In my heart, Big Blue Madness will always be “Midnight Madness.” Even though the name has changed, the concept and excitement building up to the event have not wavered over the years. The camping out days in advance for tickets, the mingling with players and fellow fans during the camp out, the end of the long wait until the kickoff of the college basketball season, the first real look and introduction to the new team and players, and just a celebration in general of the year that is to come. My first ever Big Blue Madness was Billy Gillispie’s first year. I only really have two real memories from that one, and they mostly revolve around weird things happening with white sheets to unveil Gillispie for the first time and an introduction of around 73 players (the memorable one of course being Patrick Patterson).
John Calipari came in and made an already spectacular event even more of a spectacle. From Calipari’s first Big Blue Madness, when he let the Big Blue Nation in on what he had in store for us, to this year’s— the first one since his arrival that follows the winning of a national championship… each one has provided us with great moments.
Some of the “Best of Madness” moments in the Calipari era include, but are not limited to:
The birth of “The John Wall dance”
From the moment John Wall was introduced, you knew that he was going to be a star. What was just a silly dance he planned shortly before his intro, turned into a craze that swept through Big Blue Nation for the better part of a year. People took pictures and videos of themselves replicating the dance all over the world, in a variety of situations. For a while it became almost a contest to see who could either find the most absurd person to do it (such as a baby, a really old man, or a celebrity). The reach and influence of just how powerful Big Blue Nation could be, was once again on display.
Enes Kanter’s “Underkanter” walk-out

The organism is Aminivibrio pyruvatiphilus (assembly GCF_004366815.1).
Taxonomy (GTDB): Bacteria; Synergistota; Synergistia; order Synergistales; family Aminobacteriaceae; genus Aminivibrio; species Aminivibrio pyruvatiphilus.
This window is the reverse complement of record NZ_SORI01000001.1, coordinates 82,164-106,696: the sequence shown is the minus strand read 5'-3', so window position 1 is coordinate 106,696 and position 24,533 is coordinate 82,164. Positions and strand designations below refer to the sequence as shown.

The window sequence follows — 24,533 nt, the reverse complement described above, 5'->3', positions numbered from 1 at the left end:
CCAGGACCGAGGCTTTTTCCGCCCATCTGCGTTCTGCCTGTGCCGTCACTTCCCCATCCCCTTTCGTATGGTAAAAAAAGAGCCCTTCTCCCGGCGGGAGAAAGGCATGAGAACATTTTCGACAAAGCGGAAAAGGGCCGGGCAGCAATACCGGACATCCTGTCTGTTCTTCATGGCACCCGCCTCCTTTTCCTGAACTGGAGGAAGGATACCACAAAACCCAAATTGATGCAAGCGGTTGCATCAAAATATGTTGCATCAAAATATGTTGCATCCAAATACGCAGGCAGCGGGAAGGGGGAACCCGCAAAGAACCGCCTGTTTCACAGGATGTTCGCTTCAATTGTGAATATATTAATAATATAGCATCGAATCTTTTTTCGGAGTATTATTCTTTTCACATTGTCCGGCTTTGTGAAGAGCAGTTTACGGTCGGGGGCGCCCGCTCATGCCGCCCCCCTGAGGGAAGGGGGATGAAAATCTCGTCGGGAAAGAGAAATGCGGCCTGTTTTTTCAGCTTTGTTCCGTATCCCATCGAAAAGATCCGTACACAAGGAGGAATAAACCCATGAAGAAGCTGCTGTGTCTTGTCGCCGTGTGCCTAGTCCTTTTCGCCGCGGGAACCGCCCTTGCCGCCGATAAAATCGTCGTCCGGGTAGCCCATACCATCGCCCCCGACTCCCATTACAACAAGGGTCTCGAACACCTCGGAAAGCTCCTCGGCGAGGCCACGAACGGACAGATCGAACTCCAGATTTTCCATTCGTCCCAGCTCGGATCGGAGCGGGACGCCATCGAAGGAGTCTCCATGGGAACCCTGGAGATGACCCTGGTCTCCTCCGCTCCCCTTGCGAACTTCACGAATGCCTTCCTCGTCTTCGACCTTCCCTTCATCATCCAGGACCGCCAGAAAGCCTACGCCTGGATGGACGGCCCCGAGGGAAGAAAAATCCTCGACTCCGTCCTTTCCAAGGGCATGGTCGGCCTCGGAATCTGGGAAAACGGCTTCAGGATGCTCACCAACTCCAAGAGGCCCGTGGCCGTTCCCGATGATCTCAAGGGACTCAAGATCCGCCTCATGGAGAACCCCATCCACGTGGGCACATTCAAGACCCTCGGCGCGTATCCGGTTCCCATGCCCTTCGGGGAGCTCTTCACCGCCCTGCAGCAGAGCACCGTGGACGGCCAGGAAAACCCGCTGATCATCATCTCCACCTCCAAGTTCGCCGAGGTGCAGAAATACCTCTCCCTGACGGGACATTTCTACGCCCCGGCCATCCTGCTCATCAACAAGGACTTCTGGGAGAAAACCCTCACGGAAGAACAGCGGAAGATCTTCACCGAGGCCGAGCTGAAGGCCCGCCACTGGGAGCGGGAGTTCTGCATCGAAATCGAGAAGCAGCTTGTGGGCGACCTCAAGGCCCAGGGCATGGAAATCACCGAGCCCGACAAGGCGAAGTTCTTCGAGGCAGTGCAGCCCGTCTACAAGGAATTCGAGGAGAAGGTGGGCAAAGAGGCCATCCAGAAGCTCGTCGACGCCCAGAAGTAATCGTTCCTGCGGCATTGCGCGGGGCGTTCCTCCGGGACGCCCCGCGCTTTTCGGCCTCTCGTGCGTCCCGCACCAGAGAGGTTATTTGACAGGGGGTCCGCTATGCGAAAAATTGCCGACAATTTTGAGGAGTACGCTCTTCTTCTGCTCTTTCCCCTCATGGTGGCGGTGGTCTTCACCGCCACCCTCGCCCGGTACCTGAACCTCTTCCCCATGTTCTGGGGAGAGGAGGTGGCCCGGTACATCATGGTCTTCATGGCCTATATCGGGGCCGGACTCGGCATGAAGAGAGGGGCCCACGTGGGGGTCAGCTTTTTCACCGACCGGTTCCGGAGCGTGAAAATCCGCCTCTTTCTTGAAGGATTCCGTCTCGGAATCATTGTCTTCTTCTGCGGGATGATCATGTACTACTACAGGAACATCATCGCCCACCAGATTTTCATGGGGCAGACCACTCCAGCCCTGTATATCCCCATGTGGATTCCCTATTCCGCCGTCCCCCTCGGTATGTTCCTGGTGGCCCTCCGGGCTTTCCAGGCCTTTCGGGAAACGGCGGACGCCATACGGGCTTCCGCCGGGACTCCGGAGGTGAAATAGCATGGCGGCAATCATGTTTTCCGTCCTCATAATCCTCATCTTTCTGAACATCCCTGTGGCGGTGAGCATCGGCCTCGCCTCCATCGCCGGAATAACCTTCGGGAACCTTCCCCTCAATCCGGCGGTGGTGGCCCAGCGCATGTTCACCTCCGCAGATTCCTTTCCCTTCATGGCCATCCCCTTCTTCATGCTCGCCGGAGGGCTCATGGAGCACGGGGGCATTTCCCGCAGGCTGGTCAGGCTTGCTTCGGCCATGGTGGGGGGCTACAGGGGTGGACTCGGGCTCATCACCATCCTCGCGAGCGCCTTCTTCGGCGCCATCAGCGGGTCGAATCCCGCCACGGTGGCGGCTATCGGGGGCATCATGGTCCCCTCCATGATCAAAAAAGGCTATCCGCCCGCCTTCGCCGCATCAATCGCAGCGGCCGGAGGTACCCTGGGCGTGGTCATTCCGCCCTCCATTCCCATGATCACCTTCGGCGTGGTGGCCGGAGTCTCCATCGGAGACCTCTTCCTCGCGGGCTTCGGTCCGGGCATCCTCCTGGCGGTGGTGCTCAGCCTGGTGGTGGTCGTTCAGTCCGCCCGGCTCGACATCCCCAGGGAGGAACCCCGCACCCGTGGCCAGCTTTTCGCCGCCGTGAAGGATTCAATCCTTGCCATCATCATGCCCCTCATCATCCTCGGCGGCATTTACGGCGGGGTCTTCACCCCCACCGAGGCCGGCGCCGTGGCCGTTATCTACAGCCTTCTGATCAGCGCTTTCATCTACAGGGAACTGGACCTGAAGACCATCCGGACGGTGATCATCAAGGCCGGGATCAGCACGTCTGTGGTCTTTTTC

The sad part about Enes Kanter’s intro during Big Blue Madness was that it turned out to be the high point in his Rupp Arena career. At the time, Kanter’s eligibility was still on the table, and fans were salivating to find out if the Turkish sensation was going to be able to take the court. In a moment that was separate from all of the anxiety and worry about the decision on his college basketball fate, Kanter was able to soak up the spotlight and hoopla that comes with being a Kentucky basketball player in Rupp Arena. Kanter, a big fan of wrestling and the Undertaker, put his own spin on the famous wrestler’s intro. It truly was Kanter’s moment, and he enjoyed every second of it. Just listen to the reaction of the fans…they were enjoying it too.
Calipari’s first speech
When Calipari took the podium for the first time, in what I like to call his “from Pikeville to Paducah” to speech… he gave Kentucky fans a glimpse into his vision for his time while at Kentucky. With one speech, albeit a long one, he completely changed the culture of Kentucky basketball. Whether or not everyone bought in right away (I heard a few “amens” in the crowd, so I think most did), the winds of change were sweeping through Rupp Arena with every word that came out of his mouth.
Jorts’ “Carlton” dance
The dance was not nearly as epic as John Wall’s, or even Kanter’s entrance, but it was perhaps the first step in Harrellson’s transformation into one of the most beloved players to wear the Kentucky uniform. Though he hadn’t had the big breakout game yet, and no one knew just how good/important he was going to be come to that season, his ability to be “in tune” with the fans and his infectious personality were on the display in full force in this moment. The fans asked, and Jorts delivered.
Matthew Mitchell’s “Dougie”
I know this is a different direction, away from the men’s basketball side of it, but Matthew Mitchell has even stepped up his Big Blue Madness game since Calipari’s arrival. When Matthew Mitchell hit his Dougie during his intro a few years ago, it set off what has now become a tradition of him doing some kind of dance when introduced. “Two can play this game, Cal.” Last year it was Michael Jackson. This year…what will it be?
Last year’s Big Blue Madness was also a spectacle, where the players once again looked like rock stars and the building was filled with an incredible buzz. For whatever reason though, last year’s felt more to me like the first step in what just had all the makings of a national championship run. It wasn’t necessarily about a dance, or a funny moment, or even Calipari’s “we are the needle” speech. To me, it was about really knowing for the first time– really seeing with my own eyes, that this was going to be THE YEAR.
What other Big Blue Madness moments do you hold near and dear to your heart from the Calipari era? What were some of your favorite pre-Calipari Big Blue Madness moments? Feel free to share your favorite memories in the comment section.